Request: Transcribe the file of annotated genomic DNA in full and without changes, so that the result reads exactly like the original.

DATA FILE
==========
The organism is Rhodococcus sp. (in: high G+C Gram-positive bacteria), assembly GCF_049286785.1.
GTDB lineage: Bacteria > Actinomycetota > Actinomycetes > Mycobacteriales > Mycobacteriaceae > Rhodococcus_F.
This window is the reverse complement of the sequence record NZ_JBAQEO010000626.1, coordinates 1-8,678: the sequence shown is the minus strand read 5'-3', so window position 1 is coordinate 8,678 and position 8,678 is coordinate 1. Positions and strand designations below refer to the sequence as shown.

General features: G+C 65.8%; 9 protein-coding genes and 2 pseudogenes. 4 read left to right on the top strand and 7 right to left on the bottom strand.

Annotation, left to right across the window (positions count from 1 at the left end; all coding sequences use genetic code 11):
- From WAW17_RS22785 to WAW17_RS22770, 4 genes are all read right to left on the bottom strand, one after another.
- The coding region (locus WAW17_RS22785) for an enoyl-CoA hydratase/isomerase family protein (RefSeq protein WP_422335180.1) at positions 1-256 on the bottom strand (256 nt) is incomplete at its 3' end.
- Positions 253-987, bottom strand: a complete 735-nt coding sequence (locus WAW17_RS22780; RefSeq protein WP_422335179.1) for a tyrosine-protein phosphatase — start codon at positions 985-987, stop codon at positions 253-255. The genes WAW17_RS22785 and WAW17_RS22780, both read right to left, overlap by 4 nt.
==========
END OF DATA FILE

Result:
The organism is Rhodococcus sp. (in: high G+C Gram-positive bacteria), assembly GCF_049286785.1.
GTDB lineage: Bacteria > Actinomycetota > Actinomycetes > Mycobacteriales > Mycobacteriaceae > Rhodococcus_F.
This window is the reverse complement of the sequence record NZ_JBAQEO010000626.1, coordinates 1-8,678: the sequence shown is the minus strand read 5'-3', so window position 1 is coordinate 8,678 and position 8,678 is coordinate 1. Positions and strand designations below refer to the sequence as shown.

General features: G+C 65.8%; 9 protein-coding genes and 2 pseudogenes. 4 read left to right on the top strand and 7 right to left on the bottom strand.

Annotation, left to right across the window (positions count from 1 at the left end; all coding sequences use genetic code 11):
- From WAW17_RS22785 to WAW17_RS22770, 4 genes are all read right to left on the bottom strand, one after another.
- The coding region (locus WAW17_RS22785) for an enoyl-CoA hydratase/isomerase family protein (RefSeq protein WP_422335180.1) at positions 1-256 on the bottom strand (256 nt) is incomplete at its 3' end.
- Positions 253-987, bottom strand: a complete 735-nt coding sequence (locus WAW17_RS22780; RefSeq protein WP_422335179.1) for a tyrosine-protein phosphatase — start codon at positions 985-987, stop codon at positions 253-255. The genes WAW17_RS22785 and WAW17_RS22780, both read right to left, overlap by 4 nt.